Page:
Soon after, during the Korean war, the US government asked if Wolverine could design a faster pig skinning machine. Until this time, it was done by hand, and even the fastest skinner could only process one whole pig in an hour. Wolverine answered the call by creating a machine that could skin 400 pigs in an hour. With such a surplus in pigskin, Wolverine needed to come up with another use. Their designers quickly went to work and invented a new pigskin leather called nubuck. Then they took it a step farther, added Scotchgard Protectant—which had only recently been invented—and created a leather that was water repellant, stain resistant, and looked and felt like no other leather on the market. Wolverine Boot Company used this new leather to craft the first Hush Puppies shoes. These new comfortable, casual shoes became an instant hit and were the highest-selling shoes for Wolverine Boots in the mid-1960s. At the height of their popularity, nearly 1 in 10 households across the United States owned a pair of Hush Puppies shoes. Then this brand started seeing a decline in sales in the 1970s when cheaper athletic footwear and tennis shoes became popular with the younger generation.
Even with so many innovations, and new advances in leather and comfort, the Wolverine Boots Company started seeing losses in profits for the first time in the 1980s. New, cheap athletic shoes made by foreign companies were emerging on the market. Work boots and casual wear were being replaced with shoes made from synthetic materials. After seeing sales suffer, the Wolverine company started to panic. They decided on sweeping changes to tighten their bottom line. They decided the best way complete these changes was to send manufacturing overseas. Now Wolverine World Wide Inc manufactures the majority of its boots and shoes in China, while other manufacturing countries—to a lesser degree—include India, Thailand, Vietnam, Germany, Dominican Republic, Mexico, and Canada.
I actually decided to go to some local stores by my house to see where the boots being offered there were sold. Below, I’ll attach some photos so you can see them for yourself.
The first pair of boots I checked were made in China, as you can see in the photo below.
The second pair of boots I inspected were made in Bangladesh.
The third pair of boots I checked were also made in China.
After checking about 20 more pairs of boots, I found that over 90 percent of them were made in China.
Who Owns Wolverine Boots Today?
In 1883 Fredrick Hirth and G. A. Krause started the company by purchasing a small leather shop, then went on to purchase and update the Rogue River Electric Light and Power Company to power their raw material processing plant and the manufacturing facilities. Under the name Hirth-Krause, the two men grew the company until they changed the name to Wolverine Shoe and Tanning Company in 1921.
For over 40 years, the company kept the same name; then, in 1964, the name was changed to Wolverine World Wide Inc, and still has that name as of this writing.
Wolverine World Wide acquired the license to manufacture footwear for Harley-Davidson Motorcycles in 1998. Since then, the company continued to purchase more shoe brands over the years. Along with Wolverine boots, the company also owns these brands of footwear:
- Caterpillar footwear
- Hush Puppies
- Harley-Davidson footwear
- Sweaty Betty
With so many brands under one title, Wolverine World Wide created three operating groups. They are Wolverine Outdoor and Lifestyle Group, Wolverine Boston Group, and Wolverine Heritage Group.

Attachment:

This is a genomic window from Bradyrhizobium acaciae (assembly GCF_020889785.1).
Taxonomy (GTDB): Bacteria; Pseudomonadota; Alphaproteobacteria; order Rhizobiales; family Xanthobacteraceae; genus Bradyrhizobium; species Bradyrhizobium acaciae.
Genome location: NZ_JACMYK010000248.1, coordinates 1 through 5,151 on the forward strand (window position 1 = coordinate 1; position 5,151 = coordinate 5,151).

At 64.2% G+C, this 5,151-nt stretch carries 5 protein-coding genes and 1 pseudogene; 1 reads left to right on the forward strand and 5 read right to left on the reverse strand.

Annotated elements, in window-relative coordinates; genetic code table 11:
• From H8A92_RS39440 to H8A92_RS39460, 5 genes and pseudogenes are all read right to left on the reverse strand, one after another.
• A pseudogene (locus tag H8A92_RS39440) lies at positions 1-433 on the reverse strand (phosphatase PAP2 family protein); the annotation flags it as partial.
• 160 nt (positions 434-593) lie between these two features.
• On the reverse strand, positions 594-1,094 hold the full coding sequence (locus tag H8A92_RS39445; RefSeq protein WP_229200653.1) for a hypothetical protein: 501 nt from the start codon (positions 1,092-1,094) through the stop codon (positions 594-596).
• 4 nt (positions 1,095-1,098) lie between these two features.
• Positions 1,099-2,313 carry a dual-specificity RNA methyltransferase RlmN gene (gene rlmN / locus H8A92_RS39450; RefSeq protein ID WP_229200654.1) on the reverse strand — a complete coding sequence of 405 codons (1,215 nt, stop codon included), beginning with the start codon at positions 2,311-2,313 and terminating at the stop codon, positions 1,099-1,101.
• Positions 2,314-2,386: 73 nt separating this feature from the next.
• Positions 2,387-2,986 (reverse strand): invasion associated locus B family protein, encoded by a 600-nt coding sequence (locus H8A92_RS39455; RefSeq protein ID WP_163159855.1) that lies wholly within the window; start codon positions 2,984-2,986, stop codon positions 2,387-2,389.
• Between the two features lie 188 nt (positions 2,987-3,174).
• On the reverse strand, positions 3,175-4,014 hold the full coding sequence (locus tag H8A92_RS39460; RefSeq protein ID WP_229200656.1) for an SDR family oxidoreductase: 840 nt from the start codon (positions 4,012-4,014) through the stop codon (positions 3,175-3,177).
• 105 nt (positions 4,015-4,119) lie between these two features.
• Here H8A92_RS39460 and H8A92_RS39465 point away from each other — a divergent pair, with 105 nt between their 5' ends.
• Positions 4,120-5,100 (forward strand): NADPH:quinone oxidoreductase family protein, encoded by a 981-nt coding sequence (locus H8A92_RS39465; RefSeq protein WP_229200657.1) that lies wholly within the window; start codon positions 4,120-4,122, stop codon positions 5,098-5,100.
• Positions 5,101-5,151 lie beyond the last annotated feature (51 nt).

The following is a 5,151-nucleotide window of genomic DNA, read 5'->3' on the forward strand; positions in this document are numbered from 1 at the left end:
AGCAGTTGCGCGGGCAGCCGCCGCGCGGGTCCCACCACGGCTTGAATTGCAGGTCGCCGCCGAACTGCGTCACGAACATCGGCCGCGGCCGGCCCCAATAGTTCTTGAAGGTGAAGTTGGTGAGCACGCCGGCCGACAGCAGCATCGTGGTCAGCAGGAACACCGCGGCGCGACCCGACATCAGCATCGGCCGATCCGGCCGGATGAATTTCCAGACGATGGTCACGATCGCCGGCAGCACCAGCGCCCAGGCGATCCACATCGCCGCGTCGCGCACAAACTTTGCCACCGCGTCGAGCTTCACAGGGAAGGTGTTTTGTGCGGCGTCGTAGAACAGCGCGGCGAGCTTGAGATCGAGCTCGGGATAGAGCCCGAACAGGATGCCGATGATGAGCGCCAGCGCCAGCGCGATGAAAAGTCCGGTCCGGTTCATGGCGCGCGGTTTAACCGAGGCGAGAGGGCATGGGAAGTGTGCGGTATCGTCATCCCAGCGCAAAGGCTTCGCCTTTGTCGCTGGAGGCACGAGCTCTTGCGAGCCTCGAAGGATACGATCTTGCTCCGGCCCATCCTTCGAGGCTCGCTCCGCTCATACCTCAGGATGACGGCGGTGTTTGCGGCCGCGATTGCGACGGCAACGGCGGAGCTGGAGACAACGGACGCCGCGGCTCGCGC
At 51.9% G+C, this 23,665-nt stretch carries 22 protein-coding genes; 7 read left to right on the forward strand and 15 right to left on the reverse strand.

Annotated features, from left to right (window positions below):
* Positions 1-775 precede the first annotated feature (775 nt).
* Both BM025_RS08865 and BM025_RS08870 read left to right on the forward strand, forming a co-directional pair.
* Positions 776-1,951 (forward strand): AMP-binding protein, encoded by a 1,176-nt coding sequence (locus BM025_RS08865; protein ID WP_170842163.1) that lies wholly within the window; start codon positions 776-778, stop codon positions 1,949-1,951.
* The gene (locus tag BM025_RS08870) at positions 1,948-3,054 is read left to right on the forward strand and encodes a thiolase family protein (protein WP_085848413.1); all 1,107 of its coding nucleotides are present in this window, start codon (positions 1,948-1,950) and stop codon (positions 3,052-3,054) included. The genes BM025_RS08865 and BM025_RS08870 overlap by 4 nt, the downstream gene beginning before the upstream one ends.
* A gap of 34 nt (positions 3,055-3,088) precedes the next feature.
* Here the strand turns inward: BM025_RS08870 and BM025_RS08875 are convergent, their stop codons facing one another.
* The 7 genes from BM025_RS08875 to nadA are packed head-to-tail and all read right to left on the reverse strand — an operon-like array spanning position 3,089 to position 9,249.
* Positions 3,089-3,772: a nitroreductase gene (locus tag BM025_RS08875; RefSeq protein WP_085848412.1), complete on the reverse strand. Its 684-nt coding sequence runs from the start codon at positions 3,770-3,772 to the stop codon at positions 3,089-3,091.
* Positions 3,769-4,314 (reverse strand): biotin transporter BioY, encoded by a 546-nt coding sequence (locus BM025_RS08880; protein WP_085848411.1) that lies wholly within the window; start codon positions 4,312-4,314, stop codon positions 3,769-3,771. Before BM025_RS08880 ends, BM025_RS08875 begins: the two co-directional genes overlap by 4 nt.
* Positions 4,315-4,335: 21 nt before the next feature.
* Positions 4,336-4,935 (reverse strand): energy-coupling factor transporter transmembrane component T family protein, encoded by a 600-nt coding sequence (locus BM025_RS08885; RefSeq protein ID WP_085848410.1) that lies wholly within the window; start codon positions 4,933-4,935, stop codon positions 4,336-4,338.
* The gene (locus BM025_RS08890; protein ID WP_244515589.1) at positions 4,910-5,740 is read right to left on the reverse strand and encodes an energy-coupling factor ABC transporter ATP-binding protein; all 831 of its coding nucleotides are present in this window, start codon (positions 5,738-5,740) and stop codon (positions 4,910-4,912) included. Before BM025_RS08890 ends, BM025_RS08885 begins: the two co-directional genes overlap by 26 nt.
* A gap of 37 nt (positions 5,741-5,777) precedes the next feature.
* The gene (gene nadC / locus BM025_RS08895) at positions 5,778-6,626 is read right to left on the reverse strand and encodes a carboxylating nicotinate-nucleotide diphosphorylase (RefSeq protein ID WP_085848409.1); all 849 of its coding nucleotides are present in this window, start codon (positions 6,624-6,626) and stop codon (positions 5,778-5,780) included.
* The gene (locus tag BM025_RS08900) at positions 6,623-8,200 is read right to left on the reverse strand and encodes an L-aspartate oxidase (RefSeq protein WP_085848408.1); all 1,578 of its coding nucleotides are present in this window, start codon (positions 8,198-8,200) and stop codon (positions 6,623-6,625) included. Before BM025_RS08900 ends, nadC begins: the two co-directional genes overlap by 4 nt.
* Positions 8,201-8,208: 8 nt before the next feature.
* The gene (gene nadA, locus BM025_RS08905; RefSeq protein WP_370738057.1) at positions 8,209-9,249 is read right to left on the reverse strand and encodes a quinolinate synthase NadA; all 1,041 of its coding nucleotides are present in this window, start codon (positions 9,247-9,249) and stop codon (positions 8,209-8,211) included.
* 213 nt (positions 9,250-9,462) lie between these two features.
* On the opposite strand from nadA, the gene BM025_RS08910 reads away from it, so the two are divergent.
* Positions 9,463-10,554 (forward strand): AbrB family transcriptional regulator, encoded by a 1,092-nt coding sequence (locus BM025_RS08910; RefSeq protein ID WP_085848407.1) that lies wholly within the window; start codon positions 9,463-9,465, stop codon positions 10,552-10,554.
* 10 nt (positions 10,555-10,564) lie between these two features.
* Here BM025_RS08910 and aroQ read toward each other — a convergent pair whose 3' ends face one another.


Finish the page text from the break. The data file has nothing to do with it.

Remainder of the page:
The Outdoor and Lifestyle Group’s president is Jim Zwiers, who has over 20 years with the company. The brands represented in this operating group include heavy hitters such as Merrell, Hush Puppies, and Cat Footwear.
The Wolverine Boston Group oversees the operations of Sperry, Saucony, and Keds shoes which will be headed by Richie Woodworth. A 30-plus-year veteran in branded footwear and apparel that was previously the president of Saucony. Under his leadership, Saucony has become one of the most innovative and fastest growing brands under Wolverine World Wide’s umbrella.
Wolverine Heritage Group, which controls the Wolverine brand, Harley-Davidson footwear, Bates, and Hytest, will be presided by Ted Gedra. He has been a member of the Wolverine company for over 30 years and has many years on the company’s senior management team.
Brendan L. Hoffman just this year (2022) took over as president and CEO of Wolverine World Wide Inc. The previous president, Blake Kreuger, recently retired and is still a member of the Board of Directors. Brendan Hoffman has been CEO or president of over seven companies in his career, including the CEO of Neiman Marcus.
Also Read: Recommended Work Boots Made in the USA
Wolverine boots are synonymous with hardworking individuals, and at one time, all of their boots were made by American, hardworking hands. Unfortunately, like most big companies, when the bottom dollar suffers, their first knee-jerk reaction is to send these jobs overseas where the labor is incredibly cheap.
You can still get a few styles of Wolverine boots that are Made in the USA with all or mostly all American parts or Built in the USA from global components. Check their website for more information because the brands that are manufactured in America are stated boldly.
If you have any further questions about where Wolverine boots are made, let us know in the comments below.
Hi, my name is Kevin and I’m from Pittsburgh, Pennsylvania. Choosing products made in America is important to me because it supports local economies, creates jobs, helps the environment, and ensures ethical labor practices. I also find that American made products are usually of higher quality so although they’re a little more expensive, you save money in the long run. Before starting this website I was in the USMC infantry and nowadays I work on this website as a hobby.